The true power of reprogramming, however, does not stop with the stem cell. This summer, Melton flirted with the rules of biology once again when he generated another batch of history-making cells, switching one type of adult pancreatic cell, which does not produce insulin, to a type that does - without using stem cells at all. Why, he thought, do we need to erase a mature cell's entire genetic memory? If it's possible to reprogram cells back to the embryo, wouldn't it be more efficient in some cases to go back only part of the way and simply give them an extreme makeover? Using mouse cells, Melton did just that, creating the insulin-producing pancreatic cells known as islets. "The idea now is that you can view all cells, not just stem cells, as a potential therapeutic opportunity," says Scadden. "Every cell can be your source."
Realizing that potential - and with it, the prospect of successful treatments for conditions like Parkinson's or diabetes - may still be a few years away. Even iPS cells have yet to prove that they are a safe and suitable substitute for the diseased cells they might eventually replace in a patient. Ensuring their safety would require doing away with dangerous genes that can also cause cancer, as well as the retroviral carriers that Yamanaka originally used. Melton's team has already replaced two of the genes with chemicals, and he anticipates that the remaining ones will be swapped out in a few years. There are also hints that the iPS cells' short-circuited development makes them different in some ways from their embryonic counterparts. In mice, embryonic stem cells can generate a new mouse clone; iPS cells from the animals have so far stopped short of the same feat, aborting in midgestation, suggesting that some development cues may be missing. "It certainly makes me cautious," says Eggan.
Even if iPS cells do not prove as stable and as versatile as embryonic stem cells when they're transplanted into patients, they remain a powerful research tool. And if nothing else, they will have opened our eyes to the remarkable plasticity of biology and made possible new ways of thinking about repairing and replacing damaged tissues so we may consider not only treating but also curing disease. "It's a wonderful time," says Scadden. "Keep your seat belt on, because this ride is going to be wild."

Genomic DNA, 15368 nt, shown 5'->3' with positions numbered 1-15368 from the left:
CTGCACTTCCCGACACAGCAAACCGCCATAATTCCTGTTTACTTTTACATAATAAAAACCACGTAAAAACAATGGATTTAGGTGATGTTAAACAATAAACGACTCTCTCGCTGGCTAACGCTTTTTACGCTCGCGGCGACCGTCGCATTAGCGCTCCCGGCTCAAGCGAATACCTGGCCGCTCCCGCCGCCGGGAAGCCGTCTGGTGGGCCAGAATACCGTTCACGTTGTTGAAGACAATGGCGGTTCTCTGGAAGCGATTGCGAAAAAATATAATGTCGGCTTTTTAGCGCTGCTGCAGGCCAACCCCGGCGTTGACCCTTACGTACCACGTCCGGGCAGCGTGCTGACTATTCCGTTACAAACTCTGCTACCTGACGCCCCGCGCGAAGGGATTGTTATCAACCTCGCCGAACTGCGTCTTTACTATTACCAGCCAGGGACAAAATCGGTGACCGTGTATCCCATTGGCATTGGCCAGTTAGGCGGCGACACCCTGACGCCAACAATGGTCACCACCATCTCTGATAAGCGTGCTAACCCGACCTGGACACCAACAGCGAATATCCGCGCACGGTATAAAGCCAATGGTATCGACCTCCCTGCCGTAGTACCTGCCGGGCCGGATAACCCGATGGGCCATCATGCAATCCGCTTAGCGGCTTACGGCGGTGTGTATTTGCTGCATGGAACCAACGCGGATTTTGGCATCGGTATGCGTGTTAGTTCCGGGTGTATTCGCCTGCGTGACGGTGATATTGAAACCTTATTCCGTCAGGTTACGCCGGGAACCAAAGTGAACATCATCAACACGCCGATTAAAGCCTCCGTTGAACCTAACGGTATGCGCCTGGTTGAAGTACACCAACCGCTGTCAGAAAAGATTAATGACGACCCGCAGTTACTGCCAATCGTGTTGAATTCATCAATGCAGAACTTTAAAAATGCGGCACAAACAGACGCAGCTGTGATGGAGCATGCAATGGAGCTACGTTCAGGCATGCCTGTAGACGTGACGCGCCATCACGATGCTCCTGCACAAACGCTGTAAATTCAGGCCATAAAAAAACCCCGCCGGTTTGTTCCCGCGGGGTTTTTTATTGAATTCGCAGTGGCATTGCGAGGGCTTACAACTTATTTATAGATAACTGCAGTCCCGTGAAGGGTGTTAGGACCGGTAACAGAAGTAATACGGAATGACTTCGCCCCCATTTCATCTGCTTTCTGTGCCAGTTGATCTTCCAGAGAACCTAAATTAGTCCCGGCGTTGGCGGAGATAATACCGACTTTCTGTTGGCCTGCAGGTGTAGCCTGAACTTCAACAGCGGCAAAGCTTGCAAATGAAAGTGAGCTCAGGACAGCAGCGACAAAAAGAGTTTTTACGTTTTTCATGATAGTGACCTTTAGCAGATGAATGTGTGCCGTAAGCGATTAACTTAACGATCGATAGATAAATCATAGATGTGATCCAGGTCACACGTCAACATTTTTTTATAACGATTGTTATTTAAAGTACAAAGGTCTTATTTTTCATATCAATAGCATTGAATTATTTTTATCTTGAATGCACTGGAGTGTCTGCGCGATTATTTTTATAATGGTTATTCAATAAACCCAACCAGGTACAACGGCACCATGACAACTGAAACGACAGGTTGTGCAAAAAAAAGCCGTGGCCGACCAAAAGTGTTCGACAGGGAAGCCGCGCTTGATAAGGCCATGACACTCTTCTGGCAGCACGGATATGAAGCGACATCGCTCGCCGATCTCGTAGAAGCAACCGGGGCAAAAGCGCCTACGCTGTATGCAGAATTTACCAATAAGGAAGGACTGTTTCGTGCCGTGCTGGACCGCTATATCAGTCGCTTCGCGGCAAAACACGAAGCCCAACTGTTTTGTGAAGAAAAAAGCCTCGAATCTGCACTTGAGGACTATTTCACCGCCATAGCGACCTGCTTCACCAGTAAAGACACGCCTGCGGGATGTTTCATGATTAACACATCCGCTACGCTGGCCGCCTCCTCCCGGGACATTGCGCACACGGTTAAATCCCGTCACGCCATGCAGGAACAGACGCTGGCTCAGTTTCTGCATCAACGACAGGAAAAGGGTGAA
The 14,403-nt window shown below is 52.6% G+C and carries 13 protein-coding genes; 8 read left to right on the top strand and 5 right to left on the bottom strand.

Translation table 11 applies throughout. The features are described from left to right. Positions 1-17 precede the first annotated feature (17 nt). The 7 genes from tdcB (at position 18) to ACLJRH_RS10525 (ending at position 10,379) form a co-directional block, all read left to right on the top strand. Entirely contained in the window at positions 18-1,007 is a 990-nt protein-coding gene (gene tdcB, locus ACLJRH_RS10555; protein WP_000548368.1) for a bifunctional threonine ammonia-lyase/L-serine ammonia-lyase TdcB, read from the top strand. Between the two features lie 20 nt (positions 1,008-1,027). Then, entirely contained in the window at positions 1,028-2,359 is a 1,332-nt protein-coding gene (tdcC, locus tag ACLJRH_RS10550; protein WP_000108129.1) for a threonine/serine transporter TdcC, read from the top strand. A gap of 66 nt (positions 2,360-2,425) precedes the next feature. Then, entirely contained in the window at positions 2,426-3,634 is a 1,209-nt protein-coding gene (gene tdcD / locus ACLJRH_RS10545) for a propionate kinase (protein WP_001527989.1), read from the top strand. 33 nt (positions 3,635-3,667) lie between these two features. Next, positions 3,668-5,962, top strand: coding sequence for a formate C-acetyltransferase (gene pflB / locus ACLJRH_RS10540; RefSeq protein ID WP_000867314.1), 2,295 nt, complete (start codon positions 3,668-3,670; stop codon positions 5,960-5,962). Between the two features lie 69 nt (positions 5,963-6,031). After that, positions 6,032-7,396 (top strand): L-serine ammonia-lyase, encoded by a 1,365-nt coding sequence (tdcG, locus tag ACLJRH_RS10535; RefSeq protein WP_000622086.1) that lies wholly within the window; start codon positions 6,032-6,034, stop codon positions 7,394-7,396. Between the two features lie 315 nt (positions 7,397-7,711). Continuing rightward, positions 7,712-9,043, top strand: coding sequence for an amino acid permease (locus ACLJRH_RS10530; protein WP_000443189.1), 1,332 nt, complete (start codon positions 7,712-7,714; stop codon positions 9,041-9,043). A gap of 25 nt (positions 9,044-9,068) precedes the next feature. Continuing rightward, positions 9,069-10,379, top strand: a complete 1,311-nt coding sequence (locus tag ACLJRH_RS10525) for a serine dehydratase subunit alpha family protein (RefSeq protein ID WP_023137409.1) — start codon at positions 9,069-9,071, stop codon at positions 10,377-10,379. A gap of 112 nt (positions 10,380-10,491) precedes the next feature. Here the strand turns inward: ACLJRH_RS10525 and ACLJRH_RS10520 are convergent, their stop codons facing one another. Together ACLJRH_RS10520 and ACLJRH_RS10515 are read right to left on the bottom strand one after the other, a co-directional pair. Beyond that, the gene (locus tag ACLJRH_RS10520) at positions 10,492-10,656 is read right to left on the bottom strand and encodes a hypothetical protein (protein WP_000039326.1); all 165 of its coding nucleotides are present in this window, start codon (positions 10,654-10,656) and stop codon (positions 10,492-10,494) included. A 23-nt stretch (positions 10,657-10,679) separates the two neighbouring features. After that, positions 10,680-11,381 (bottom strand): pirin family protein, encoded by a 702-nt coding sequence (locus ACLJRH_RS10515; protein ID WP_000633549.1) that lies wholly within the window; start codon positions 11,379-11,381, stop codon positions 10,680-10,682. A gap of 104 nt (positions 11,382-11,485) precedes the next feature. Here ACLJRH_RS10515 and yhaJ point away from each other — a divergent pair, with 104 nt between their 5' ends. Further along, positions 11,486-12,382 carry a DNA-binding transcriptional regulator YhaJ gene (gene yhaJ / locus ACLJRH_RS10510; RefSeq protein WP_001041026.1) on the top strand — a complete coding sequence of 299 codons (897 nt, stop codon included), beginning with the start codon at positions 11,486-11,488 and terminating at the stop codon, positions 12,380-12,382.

For patients like Sam and Emma Melton, that ride carries with it the possibility of being free of the insulin pumps and injections they endure to keep their blood sugar under control. "I definitely think about how my life would be different if there is a cure," says Sam. His father is keenly aware that the ability of stem cells and reprogramming science to provide that cure is far from guaranteed. But his initial confidence in the power of the technology hasn't waned. "Everything we learned about stem cells tells us this was a really powerful approach," he says. "It would be a great shame if we let it wither and just go away." Melton, for one, is determined not to let that happen.
Science in Steps
A decade of conflicts and breakthroughs
1998 James Thomson, U of Wisconsin, isolates human embryonic stem cells
2001 President Bush restricts federal funding for research on human embryonic stem cells
2004 Douglas Melton of Harvard creates more than 70 embryonic-stem-cell lines using private funding and distributes free copies of the cells to researchers around the world
2006 Shinya Yamanaka, Kyoto University, turns back the clock on mouse skin cells to create the first induced pluripotent stem (iPS) cells, or stem cells made without the use of embryos. He uses only four genes, which are inserted into a skin cell's genome using retrovirus vectors
2007 Yamanaka and Thomson separately create the first human iPS cells
2008 July Kevin Eggan at Harvard generates the first patient-specific cells from iPS cells - motor neurons from two elderly women with ALS
August Melton bypasses stem cells altogether and transforms a type of mouse pancreatic cell that does not produce insulin into one that does
September Konrad Hochedlinger at Harvard creates iPS cells in mice using the common-cold virus rather than retrovirus vectors - an important step in making the technology safer for human use
October Melton's team makes human iPS cells by replacing two of the four genes, known to cause cancer, with chemicals. All four must be swapped out before iPS-generated cells can be transplanted into people
October Yamanaka creates mouse iPS cells using safer plasmids of DNA instead of retrovirus vectors
Read Stem Cells: The Hope and The Hype.
See the Year in Health, from A to Z.
View this article on Time.com
Related articles on Time.com:
A Leap Forward for Stem Cells
Cautious Optimism for the First Stem Cell Human Trial Approved by the FDA
Why Harvard Is Recruiting Egg Donors for Stem Cell Studies
A Breakthrough on Stem Cells
One Small, Small Step Toward Stem-Cell Nirvana
'Life is too short to wake up in the morning with regrets, so love